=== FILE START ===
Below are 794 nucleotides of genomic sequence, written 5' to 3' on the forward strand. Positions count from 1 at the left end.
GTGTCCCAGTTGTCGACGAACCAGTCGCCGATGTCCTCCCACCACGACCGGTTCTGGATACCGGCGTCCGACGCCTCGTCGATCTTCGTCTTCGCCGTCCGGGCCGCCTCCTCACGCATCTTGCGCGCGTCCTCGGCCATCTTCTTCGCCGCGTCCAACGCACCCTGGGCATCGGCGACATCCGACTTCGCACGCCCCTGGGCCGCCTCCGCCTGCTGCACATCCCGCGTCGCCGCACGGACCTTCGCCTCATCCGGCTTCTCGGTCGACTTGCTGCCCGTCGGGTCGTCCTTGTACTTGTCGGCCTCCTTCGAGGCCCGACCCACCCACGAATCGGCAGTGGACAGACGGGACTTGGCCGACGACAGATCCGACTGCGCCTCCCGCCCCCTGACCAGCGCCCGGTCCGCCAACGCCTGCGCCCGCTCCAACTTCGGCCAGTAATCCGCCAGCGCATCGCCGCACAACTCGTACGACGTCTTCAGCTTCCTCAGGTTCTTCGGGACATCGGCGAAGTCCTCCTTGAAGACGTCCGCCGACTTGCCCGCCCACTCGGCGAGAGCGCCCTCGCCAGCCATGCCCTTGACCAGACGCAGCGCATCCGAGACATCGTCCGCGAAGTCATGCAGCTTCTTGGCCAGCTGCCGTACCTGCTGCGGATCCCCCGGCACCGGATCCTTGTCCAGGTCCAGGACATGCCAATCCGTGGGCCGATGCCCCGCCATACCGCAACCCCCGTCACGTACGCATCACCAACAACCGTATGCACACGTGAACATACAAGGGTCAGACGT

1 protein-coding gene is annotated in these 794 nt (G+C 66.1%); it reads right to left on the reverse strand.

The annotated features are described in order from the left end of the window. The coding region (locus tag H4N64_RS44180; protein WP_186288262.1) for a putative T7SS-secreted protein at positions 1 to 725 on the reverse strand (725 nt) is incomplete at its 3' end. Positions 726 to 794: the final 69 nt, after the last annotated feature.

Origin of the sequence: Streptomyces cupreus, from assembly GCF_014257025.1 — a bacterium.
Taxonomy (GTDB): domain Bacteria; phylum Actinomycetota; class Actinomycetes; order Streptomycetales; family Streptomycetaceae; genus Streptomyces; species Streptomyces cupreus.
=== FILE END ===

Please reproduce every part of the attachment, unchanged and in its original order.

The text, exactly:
Below are 794 nucleotides of genomic sequence, written 5' to 3' on the forward strand. Positions count from 1 at the left end.
GTGTCCCAGTTGTCGACGAACCAGTCGCCGATGTCCTCCCACCACGACCGGTTCTGGATACCGGCGTCCGACGCCTCGTCGATCTTCGTCTTCGCCGTCCGGGCCGCCTCCTCACGCATCTTGCGCGCGTCCTCGGCCATCTTCTTCGCCGCGTCCAACGCACCCTGGGCATCGGCGACATCCGACTTCGCACGCCCCTGGGCCGCCTCCGCCTGCTGCACATCCCGCGTCGCCGCACGGACCTTCGCCTCATCCGGCTTCTCGGTCGACTTGCTGCCCGTCGGGTCGTCCTTGTACTTGTCGGCCTCCTTCGAGGCCCGACCCACCCACGAATCGGCAGTGGACAGACGGGACTTGGCCGACGACAGATCCGACTGCGCCTCCCGCCCCCTGACCAGCGCCCGGTCCGCCAACGCCTGCGCCCGCTCCAACTTCGGCCAGTAATCCGCCAGCGCATCGCCGCACAACTCGTACGACGTCTTCAGCTTCCTCAGGTTCTTCGGGACATCGGCGAAGTCCTCCTTGAAGACGTCCGCCGACTTGCCCGCCCACTCGGCGAGAGCGCCCTCGCCAGCCATGCCCTTGACCAGACGCAGCGCATCCGAGACATCGTCCGCGAAGTCATGCAGCTTCTTGGCCAGCTGCCGTACCTGCTGCGGATCCCCCGGCACCGGATCCTTGTCCAGGTCCAGGACATGCCAATCCGTGGGCCGATGCCCCGCCATACCGCAACCCCCGTCACGTACGCATCACCAACAACCGTATGCACACGTGAACATACAAGGGTCAGACGT

1 protein-coding gene is annotated in these 794 nt (G+C 66.1%); it reads right to left on the reverse strand.

The annotated features are described in order from the left end of the window. The coding region (locus tag H4N64_RS44180; protein WP_186288262.1) for a putative T7SS-secreted protein at positions 1 to 725 on the reverse strand (725 nt) is incomplete at its 3' end. Positions 726 to 794: the final 69 nt, after the last annotated feature.

Origin of the sequence: Streptomyces cupreus, from assembly GCF_014257025.1 — a bacterium.
Taxonomy (GTDB): domain Bacteria; phylum Actinomycetota; class Actinomycetes; order Streptomycetales; family Streptomycetaceae; genus Streptomyces; species Streptomyces cupreus.